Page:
Ashley
posted on November 13th 2009 at 1:13PM CDT

Congrats on making it six weeks! I know a lot of people never even try breastfeeding and it just completely baffles me. I set out with the goal of doing it for as long as it works for us. So far we’ve made it to three months, and I’m hoping to exclusively breastfeed to six months, and then probably wean but still pump for her cereal.
.-= {Ashley´s shared blog entry… Payday!} =-.

posted on November 13th 2009 at 1:15PM CDT

Yay for three months!! Is there any reason why you would wean her at 6 months when WHO recommends breastfeeding for two years and AAP suggests at least one year minimum?

Ashley
posted on November 13th 2009 at 1:23PM CDT

Well, it’s mostly going to be because I’m starting work, and she’s going to be 50/50 between pumped and breast. So I will be happy if I can do three more months of pumping. I hate pumping with a passion, if I didn’t have to work I wouldn’t. =)
.-= {Ashley´s shared blog entry… Payday!} =-.

Jenn
posted on November 13th 2009 at 1:25PM CDT

I agree with everything in this blog entry. Everything. :) You rock Sarah. And Tristan is so lovely! I would love to see more photos of him, whenever you get the chance. :)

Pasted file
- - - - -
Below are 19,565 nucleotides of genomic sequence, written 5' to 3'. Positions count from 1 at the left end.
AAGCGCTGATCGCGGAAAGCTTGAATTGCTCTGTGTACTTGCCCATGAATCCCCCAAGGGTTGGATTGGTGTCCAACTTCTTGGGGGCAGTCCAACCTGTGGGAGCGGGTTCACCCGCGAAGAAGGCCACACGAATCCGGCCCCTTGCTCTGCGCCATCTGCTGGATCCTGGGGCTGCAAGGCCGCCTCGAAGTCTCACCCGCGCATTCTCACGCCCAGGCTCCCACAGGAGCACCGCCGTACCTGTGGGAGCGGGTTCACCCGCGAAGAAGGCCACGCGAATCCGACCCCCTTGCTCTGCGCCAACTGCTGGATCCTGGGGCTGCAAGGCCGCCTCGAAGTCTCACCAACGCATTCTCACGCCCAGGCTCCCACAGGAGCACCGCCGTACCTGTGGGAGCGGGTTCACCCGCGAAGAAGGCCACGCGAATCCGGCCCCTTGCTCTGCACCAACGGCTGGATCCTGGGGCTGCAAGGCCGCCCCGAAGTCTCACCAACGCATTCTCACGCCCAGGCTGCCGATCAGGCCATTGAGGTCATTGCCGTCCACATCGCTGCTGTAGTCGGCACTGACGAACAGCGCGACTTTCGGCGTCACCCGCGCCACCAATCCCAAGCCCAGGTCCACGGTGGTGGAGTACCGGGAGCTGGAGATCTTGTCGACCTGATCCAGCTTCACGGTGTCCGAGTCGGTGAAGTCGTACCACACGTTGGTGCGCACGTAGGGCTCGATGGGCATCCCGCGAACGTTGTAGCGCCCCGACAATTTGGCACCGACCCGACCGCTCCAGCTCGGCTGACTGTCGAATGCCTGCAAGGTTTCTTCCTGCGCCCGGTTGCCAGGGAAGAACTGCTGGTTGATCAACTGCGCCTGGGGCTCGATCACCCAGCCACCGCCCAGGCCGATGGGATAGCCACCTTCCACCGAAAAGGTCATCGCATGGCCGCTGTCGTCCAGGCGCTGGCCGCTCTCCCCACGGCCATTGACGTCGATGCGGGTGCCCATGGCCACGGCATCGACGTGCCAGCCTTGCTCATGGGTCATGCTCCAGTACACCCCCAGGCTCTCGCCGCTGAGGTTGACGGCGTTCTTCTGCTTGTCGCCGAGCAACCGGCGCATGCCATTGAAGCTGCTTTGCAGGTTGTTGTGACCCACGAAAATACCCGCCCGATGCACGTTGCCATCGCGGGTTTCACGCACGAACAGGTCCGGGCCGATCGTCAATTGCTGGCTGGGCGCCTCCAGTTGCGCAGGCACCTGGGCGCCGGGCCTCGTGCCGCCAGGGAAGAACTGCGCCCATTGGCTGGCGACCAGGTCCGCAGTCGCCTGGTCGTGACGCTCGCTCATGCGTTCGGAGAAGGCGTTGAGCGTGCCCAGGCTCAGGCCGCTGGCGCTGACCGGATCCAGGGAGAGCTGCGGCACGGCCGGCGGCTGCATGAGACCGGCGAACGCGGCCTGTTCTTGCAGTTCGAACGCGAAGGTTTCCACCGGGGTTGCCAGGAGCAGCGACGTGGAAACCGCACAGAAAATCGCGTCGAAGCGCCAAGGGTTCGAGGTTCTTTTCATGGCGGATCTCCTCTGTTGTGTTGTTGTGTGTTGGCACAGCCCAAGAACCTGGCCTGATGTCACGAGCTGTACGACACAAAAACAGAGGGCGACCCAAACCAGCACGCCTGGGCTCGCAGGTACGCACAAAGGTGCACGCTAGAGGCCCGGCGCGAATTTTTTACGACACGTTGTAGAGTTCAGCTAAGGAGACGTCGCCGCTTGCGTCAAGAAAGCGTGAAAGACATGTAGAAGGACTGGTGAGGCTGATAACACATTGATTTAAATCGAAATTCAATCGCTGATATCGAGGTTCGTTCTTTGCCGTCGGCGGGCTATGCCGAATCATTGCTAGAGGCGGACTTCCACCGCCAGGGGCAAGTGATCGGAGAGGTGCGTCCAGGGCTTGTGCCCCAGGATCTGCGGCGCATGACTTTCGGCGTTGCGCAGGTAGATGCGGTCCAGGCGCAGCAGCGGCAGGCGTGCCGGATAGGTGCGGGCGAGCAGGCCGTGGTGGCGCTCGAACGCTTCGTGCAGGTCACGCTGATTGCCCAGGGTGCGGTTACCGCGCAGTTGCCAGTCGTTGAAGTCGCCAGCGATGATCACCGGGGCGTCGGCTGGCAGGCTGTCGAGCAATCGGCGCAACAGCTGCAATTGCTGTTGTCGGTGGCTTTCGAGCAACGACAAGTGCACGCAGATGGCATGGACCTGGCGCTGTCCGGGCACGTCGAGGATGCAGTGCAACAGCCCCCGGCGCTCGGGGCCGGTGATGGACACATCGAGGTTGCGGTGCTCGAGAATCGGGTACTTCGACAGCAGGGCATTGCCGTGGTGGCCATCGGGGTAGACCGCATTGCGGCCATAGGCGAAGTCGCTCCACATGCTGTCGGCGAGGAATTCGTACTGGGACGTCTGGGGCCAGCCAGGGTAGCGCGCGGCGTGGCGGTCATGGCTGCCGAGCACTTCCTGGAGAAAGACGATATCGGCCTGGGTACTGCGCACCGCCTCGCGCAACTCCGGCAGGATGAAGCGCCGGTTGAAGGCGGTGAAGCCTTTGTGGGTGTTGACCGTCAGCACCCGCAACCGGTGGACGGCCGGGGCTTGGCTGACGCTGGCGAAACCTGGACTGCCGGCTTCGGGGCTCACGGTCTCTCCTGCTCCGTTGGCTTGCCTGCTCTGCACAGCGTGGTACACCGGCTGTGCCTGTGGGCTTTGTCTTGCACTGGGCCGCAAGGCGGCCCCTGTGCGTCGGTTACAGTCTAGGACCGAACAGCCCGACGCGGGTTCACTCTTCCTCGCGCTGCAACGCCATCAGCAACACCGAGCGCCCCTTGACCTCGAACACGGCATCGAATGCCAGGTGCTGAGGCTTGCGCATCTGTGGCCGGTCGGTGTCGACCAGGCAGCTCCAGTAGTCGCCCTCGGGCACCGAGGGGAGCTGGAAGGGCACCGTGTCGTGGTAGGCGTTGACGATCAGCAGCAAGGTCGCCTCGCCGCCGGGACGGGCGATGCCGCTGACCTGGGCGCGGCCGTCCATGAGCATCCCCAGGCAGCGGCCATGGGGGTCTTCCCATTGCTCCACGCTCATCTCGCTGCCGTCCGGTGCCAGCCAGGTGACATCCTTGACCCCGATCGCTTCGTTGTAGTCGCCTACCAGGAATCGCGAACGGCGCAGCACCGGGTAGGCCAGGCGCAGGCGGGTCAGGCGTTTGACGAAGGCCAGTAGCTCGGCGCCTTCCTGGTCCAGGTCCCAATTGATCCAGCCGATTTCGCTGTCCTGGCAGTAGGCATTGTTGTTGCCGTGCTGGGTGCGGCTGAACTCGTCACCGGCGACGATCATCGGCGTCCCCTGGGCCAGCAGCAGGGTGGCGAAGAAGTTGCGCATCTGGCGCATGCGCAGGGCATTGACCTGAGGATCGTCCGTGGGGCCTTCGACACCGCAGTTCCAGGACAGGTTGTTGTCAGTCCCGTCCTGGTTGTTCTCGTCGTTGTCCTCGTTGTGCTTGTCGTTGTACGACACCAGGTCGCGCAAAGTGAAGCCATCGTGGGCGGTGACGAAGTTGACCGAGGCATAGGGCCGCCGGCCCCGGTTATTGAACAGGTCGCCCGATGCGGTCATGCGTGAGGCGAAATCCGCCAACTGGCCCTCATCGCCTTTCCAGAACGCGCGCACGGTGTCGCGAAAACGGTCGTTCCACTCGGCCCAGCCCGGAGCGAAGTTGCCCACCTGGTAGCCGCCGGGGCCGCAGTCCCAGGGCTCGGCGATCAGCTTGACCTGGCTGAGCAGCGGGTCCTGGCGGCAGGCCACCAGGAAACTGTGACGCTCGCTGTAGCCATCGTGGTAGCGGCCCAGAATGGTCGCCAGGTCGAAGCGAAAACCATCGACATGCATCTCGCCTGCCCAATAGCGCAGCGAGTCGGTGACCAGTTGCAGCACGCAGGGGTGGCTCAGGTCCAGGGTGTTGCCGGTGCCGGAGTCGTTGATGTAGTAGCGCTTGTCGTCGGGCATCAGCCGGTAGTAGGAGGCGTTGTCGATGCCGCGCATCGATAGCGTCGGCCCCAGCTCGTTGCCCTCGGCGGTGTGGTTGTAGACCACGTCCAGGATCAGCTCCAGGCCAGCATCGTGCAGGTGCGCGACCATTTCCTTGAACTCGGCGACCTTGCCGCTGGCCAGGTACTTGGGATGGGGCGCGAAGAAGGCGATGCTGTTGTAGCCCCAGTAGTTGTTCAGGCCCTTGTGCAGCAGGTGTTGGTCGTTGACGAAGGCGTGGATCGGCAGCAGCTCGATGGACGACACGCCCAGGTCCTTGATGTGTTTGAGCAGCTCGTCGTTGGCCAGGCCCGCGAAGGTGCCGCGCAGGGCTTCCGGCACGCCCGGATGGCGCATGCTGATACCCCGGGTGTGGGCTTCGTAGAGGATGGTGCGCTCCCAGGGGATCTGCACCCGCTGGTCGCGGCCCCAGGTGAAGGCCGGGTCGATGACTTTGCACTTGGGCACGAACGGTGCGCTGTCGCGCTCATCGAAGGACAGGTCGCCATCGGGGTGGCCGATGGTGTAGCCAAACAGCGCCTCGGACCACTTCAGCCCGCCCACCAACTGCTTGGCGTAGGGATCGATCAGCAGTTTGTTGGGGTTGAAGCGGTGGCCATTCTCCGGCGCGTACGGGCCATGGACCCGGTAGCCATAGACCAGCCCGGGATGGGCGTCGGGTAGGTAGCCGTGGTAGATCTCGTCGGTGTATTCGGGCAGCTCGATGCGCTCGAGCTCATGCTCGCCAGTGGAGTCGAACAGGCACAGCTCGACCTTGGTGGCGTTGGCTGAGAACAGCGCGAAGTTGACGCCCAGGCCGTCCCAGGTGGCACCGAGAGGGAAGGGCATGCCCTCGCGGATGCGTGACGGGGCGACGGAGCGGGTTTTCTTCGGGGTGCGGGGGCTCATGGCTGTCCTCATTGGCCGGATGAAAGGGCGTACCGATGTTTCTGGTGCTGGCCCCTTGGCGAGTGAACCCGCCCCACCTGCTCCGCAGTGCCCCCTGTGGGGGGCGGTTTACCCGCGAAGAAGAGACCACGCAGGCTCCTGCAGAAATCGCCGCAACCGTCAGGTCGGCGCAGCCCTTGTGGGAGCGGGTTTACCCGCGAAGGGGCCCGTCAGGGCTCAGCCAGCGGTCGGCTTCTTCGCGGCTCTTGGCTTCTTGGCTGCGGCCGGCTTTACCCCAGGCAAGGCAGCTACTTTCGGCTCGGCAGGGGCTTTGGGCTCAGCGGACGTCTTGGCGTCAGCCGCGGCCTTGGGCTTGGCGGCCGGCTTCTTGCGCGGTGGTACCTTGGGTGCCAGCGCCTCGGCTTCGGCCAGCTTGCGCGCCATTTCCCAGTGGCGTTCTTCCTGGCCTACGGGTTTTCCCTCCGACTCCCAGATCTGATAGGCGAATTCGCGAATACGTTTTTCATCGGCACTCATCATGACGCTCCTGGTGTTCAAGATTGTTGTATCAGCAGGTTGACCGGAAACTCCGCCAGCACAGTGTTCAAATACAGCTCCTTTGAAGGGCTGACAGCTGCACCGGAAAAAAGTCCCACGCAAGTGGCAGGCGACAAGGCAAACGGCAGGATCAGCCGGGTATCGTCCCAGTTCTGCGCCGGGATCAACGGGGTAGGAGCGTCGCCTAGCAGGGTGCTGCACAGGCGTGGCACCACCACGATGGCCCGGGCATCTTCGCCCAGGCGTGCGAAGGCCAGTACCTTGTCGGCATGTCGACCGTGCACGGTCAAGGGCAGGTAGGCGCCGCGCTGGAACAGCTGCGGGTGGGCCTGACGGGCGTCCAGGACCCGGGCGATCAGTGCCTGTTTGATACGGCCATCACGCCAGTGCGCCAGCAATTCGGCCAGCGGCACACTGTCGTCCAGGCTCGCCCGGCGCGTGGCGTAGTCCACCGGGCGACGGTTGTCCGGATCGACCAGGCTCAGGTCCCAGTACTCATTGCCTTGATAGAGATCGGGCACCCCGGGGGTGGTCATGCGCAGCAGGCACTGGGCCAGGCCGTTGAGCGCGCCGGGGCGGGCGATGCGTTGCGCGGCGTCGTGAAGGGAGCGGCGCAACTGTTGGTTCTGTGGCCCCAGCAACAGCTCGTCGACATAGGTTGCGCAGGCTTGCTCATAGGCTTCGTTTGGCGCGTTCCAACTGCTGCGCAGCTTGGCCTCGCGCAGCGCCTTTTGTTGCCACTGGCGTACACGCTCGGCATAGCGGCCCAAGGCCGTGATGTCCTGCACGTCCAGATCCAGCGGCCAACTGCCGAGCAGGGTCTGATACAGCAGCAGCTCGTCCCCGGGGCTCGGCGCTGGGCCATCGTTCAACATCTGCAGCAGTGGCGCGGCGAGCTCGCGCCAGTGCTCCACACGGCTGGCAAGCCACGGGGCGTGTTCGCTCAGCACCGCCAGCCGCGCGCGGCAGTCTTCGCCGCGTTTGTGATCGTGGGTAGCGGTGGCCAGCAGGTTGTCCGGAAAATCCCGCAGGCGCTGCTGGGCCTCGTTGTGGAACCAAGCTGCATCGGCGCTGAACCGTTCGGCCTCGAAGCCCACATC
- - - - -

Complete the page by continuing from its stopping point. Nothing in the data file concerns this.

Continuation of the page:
Thasanee
posted on November 13th 2009 at 1:26PM CDT

People who don’t BF don’t have the support and right, don’t have the right knowledge, but I wouldn’t berate them for doing so. I’d just feel really sorry for their child and for them.

It so surprises me that nurses were not being supportive. Over here I have not heard hardly any stories about that happening. Maybe its a regional thing *shrugs* people over here tend to be more progressive (though its sad that breastfeeding is “progressive”). I’m still unsure how long I will breastfeed. I’m sure it will be 6 months at the least but I am aiming for a year. I am going to breastfeed because I know the health benefits (and environmental benefits), and after that period that I feel I do not need to breastfeed anymore, I will not use formula because I know there are other options, of course I know the best choice is BM but again, my choice. I think that’s what I respect about people, they explore their options (at least the ones who do)and do what they feel is right for them. I know it will be hard for me when I student teach next fall when my little one will be about 3-4 months old, and I might feel pressure to cave into formula, but like I’ve said on twitter, my mom supports this decision (albeit a bit pushy about it lol) and I know she will help me in whatever way I can, so that lessens the worry.